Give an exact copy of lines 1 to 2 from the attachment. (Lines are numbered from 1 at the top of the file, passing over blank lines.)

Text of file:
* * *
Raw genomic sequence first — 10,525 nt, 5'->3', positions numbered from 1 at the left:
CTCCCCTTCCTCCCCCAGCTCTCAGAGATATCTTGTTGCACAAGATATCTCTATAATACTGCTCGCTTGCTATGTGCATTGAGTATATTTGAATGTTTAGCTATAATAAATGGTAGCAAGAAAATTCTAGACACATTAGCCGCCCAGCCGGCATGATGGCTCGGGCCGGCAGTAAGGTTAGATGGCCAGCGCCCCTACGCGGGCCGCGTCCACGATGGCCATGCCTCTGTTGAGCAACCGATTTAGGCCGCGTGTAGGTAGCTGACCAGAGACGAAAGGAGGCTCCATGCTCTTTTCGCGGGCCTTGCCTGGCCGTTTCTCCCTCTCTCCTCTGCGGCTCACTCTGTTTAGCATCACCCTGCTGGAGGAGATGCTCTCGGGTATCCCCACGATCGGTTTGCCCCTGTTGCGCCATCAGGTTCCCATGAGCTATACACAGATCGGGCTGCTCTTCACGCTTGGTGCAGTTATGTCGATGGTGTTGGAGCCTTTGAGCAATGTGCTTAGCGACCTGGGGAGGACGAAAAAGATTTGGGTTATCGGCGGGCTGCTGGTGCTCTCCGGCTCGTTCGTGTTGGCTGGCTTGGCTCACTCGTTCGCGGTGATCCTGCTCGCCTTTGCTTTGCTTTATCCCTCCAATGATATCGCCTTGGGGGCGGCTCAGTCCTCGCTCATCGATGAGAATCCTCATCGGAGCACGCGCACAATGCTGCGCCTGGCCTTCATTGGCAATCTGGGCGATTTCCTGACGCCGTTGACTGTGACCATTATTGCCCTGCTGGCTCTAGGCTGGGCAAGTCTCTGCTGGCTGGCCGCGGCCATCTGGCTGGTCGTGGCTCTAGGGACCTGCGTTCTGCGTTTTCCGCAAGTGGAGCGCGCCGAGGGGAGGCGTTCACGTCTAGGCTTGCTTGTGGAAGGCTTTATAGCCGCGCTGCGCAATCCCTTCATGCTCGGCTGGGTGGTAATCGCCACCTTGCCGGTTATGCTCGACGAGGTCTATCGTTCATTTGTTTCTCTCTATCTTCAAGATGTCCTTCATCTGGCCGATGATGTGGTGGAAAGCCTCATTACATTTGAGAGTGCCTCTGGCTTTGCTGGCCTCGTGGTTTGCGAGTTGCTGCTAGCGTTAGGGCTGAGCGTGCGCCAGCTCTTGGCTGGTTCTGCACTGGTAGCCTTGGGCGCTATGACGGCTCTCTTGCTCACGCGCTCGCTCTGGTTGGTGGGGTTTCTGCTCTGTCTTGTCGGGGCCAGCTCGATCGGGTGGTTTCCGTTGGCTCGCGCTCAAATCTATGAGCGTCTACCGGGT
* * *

Raw genomic sequence first — 10,525 nt, 5'->3', positions numbered from 1 at the left:
CTCCCCTTCCTCCCCCAGCTCTCAGAGATATCTTGTTGCACAAGATATCTCTATAATACTGCTCGCTTGCTATGTGCATTGAGTATATTTGAATGTTTAGCTATAATAAATGGTAGCAAGAAAATTCTAGACACATTAGCCGCCCAGCCGGCATGATGGCTCGGGCCGGCAGTAAGGTTAGATGGCCAGCGCCCCTACGCGGGCCGCGTCCACGATGGCCATGCCTCTGTTGAGCAACCGATTTAGGCCGCGTGTAGGTAGCTGACCAGAGACGAAAGGAGGCTCCATGCTCTTTTCGCGGGCCTTGCCTGGCCGTTTCTCCCTCTCTCCTCTGCGGCTCACTCTGTTTAGCATCACCCTGCTGGAGGAGATGCTCTCGGGTATCCCCACGATCGGTTTGCCCCTGTTGCGCCATCAGGTTCCCATGAGCTATACACAGATCGGGCTGCTCTTCACGCTTGGTGCAGTTATGTCGATGGTGTTGGAGCCTTTGAGCAATGTGCTTAGCGACCTGGGGAGGACGAAAAAGATTTGGGTTATCGGCGGGCTGCTGGTGCTCTCCGGCTCGTTCGTGTTGGCTGGCTTGGCTCACTCGTTCGCGGTGATCCTGCTCGCCTTTGCTTTGCTTTATCCCTCCAATGATATCGCCTTGGGGGCGGCTCAGTCCTCGCTCATCGATGAGAATCCTCATCGGAGCACGCGCACAATGCTGCGCCTGGCCTTCATTGGCAATCTGGGCGATTTCCTGACGCCGTTGACTGTGACCATTATTGCCCTGCTGGCTCTAGGCTGGGCAAGTCTCTGCTGGCTGGCCGCGGCCATCTGGCTGGTCGTGGCTCTAGGGACCTGCGTTCTGCGTTTTCCGCAAGTGGAGCGCGCCGAGGGGAGGCGTTCACGTCTAGGCTTGCTTGTGGAAGGCTTTATAGCCGCGCTGCGCAATCCCTTCATGCTCGGCTGGGTGGTAATCGCCACCTTGCCGGTTATGCTCGACGAGGTCTATCGTTCATTTGTTTCTCTCTATCTTCAAGATGTCCTTCATCTGGCCGATGATGTGGTGGAAAGCCTCATTACATTTGAGAGTGCCTCTGGCTTTGCTGGCCTCGTGGTTTGCGAGTTGCTGCTAGCGTTAGGGCTGAGCGTGCGCCAGCTCTTGGCTGGTTCTGCACTGGTAGCCTTGGGCGCTATGACGGCTCTCTTGCTCACGCGCTCGCTCTGGTTGGTGGGGTTTCTGCTCTGTCTTGTCGGGGCCAGCTCGATCGGGTGGTTTCCGTTGGCTCGCGCTCAAATCTATGAGCGTCTACCGGGT